When John left Big Bend, putting his cowboy days behind him, he moved to Sonora with his childhood sweetheart, Virginia (the “Ginnie” of my book).
There, he began raising long-haired Angora goats, his initial herd of 1,500 growing by leaps and bounds, till the fields and hills became a sea of white. “Rancho Blanco,” he named his place—there were just that many goats!
He eventually became president of the American Angora Goat Breeders Association. By then, John Junior had joined the operation. The two were working all the livestock shows they could, Rancho Blanco turning out blue ribbon champions, earning the Wards considerable fame. They were in the right place at the right time. It was the gilded age of the American Angora goat!
Angora wool is exceptionally soft. It grows in heavy ringlets that by shearing time, completely conceal legs, hooves and eyes, making the unshorn goats resemble giant walking mops.
Like a racehorse or pedigree dog, each Ward goat was given a fancy name. The iconic image of “Diamond Lustre,” a particularly fine billy, appeared on their calling card and shipping ticket.
Goats are sheared a couple of times a year, and a single “heavy shearing” goat might yield twelve pounds of mohair.
Shearing crews, generally Mexicans, would come and camp out several days until the job was done. Two men would hold the goat down while a third man worked the shears.
They trimmed very close to the skin, since mohair was sold by the pound, so the goats would emerge looking like a GI after a buzz-cut. You could see the pinkness of their flesh. Often, they’d have a cut or two.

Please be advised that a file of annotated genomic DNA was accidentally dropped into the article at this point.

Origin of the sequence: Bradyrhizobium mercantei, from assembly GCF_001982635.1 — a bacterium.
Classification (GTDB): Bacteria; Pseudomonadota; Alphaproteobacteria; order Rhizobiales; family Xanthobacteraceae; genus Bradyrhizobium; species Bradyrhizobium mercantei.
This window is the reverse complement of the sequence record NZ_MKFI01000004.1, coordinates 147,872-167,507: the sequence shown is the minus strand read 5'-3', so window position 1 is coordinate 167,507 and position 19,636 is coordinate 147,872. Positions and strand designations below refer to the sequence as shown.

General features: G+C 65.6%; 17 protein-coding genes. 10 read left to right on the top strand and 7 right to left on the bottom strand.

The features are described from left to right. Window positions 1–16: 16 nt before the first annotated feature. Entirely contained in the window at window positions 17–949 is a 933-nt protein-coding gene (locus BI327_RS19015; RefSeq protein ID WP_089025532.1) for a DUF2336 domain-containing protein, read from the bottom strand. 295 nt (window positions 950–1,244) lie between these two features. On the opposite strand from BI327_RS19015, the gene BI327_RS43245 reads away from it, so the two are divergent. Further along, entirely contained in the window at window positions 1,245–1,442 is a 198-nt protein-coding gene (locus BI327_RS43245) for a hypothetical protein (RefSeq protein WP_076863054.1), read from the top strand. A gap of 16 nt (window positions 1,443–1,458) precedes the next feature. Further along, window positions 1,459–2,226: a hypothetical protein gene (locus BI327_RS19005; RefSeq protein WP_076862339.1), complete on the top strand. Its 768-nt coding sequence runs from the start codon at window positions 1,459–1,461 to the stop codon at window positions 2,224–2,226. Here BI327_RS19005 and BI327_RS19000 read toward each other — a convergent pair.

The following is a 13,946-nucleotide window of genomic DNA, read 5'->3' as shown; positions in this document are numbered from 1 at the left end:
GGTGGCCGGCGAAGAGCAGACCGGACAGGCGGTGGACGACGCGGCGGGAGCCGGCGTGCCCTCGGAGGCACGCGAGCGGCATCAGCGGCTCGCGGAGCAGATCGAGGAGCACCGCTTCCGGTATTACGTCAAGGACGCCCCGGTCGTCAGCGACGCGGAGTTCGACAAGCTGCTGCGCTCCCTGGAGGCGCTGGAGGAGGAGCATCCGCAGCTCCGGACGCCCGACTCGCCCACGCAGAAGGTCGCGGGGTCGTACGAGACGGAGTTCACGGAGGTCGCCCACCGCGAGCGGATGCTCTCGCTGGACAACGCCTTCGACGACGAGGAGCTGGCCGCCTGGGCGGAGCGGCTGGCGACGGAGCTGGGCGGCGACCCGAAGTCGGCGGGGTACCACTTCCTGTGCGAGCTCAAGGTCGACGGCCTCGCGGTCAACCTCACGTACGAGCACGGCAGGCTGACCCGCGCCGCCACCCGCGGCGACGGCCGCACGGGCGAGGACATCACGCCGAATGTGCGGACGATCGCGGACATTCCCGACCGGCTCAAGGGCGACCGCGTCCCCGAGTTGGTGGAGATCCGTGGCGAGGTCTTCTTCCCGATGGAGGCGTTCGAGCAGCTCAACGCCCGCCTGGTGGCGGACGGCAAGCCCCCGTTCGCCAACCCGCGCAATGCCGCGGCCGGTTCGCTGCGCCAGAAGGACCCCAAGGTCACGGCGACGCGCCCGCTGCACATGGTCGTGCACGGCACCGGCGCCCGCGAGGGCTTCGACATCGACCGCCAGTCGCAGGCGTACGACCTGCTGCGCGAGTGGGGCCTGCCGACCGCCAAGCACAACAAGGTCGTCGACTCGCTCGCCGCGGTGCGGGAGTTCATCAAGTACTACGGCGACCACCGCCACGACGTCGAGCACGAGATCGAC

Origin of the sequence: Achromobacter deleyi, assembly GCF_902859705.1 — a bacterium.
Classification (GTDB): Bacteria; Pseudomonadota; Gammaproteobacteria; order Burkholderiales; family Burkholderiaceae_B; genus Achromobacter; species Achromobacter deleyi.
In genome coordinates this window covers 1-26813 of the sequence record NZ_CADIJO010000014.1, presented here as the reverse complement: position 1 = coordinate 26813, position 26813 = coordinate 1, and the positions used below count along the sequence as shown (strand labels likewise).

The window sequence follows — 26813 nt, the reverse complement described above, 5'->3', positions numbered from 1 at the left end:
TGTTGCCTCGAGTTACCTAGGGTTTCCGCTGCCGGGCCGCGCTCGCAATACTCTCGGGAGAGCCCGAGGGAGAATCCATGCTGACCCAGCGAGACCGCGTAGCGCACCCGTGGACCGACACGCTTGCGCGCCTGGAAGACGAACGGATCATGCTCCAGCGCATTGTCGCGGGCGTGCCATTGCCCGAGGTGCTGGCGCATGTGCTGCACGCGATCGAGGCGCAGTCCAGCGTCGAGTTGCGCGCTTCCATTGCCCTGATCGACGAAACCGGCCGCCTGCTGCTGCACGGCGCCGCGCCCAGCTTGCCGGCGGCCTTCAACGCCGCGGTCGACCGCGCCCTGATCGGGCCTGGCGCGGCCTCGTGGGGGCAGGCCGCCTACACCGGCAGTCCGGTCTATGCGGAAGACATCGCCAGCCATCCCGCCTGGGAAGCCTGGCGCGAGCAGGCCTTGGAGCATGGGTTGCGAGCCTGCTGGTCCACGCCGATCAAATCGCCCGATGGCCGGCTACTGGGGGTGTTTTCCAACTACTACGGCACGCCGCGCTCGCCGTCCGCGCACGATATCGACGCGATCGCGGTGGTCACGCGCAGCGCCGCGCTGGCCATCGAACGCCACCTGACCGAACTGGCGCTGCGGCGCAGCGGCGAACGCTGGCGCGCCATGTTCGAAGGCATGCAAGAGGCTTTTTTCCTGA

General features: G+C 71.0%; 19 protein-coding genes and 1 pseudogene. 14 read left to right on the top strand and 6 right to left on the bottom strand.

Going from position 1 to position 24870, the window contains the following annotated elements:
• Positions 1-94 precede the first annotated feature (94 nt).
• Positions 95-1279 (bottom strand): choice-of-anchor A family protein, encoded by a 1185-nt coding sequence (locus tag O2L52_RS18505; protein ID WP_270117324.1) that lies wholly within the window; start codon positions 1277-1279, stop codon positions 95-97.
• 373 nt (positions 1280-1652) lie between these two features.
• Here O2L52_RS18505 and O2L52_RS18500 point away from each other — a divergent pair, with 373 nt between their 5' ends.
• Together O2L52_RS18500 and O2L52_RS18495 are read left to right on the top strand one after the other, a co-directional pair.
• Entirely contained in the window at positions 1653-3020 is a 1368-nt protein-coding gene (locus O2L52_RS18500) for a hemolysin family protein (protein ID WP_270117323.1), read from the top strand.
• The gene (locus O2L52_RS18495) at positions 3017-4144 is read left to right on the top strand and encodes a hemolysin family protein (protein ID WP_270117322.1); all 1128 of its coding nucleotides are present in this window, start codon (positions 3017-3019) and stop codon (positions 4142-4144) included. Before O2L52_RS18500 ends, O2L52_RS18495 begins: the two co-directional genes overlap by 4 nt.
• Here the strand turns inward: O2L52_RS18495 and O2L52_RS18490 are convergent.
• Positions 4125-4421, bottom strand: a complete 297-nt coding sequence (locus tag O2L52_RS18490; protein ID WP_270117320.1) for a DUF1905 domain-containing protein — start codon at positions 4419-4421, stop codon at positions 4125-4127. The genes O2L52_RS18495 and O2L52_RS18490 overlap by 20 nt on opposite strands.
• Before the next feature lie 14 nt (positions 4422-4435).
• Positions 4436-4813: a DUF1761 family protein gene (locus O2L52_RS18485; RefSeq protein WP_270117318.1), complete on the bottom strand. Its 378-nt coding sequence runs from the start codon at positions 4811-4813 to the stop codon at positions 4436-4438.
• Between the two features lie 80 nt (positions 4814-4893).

After the shearing, with all their warm hair gone, the goats were at risk of dying from the cold. Old-time ranchers carefully watched the weather and would not shear if it looked like it might rain.
It took weeks for the goats to grow enough hair that they could be turned back out to pasture. That’s where the goat houses came in! A goat house was a wooden box, open on one side, so the goat could come and go. Each time the wind changed direction, the houses had to be turned. And whenever a nanny goat died, a substitute had to be found, so her orphaned kid could nurse. “The whole thing was a whole lot of trouble,” John Junior is quoted as saying. This was no doubt true.
One thing most people don’t know is, Angora wool is naturally fire-resistant. You can hold a match to it and it won’t burn! There’d be no need for chemical fire retardant, if we made things out of goat wool. The United States used to pay a subsidy to wool-growers, but this ended in 1995. The last of our herd was sold off after daddy died, but I still have a banker’s box of blue ribbons the family won decades ago, plus a treasure trove of trophies. This is my legacy of goats…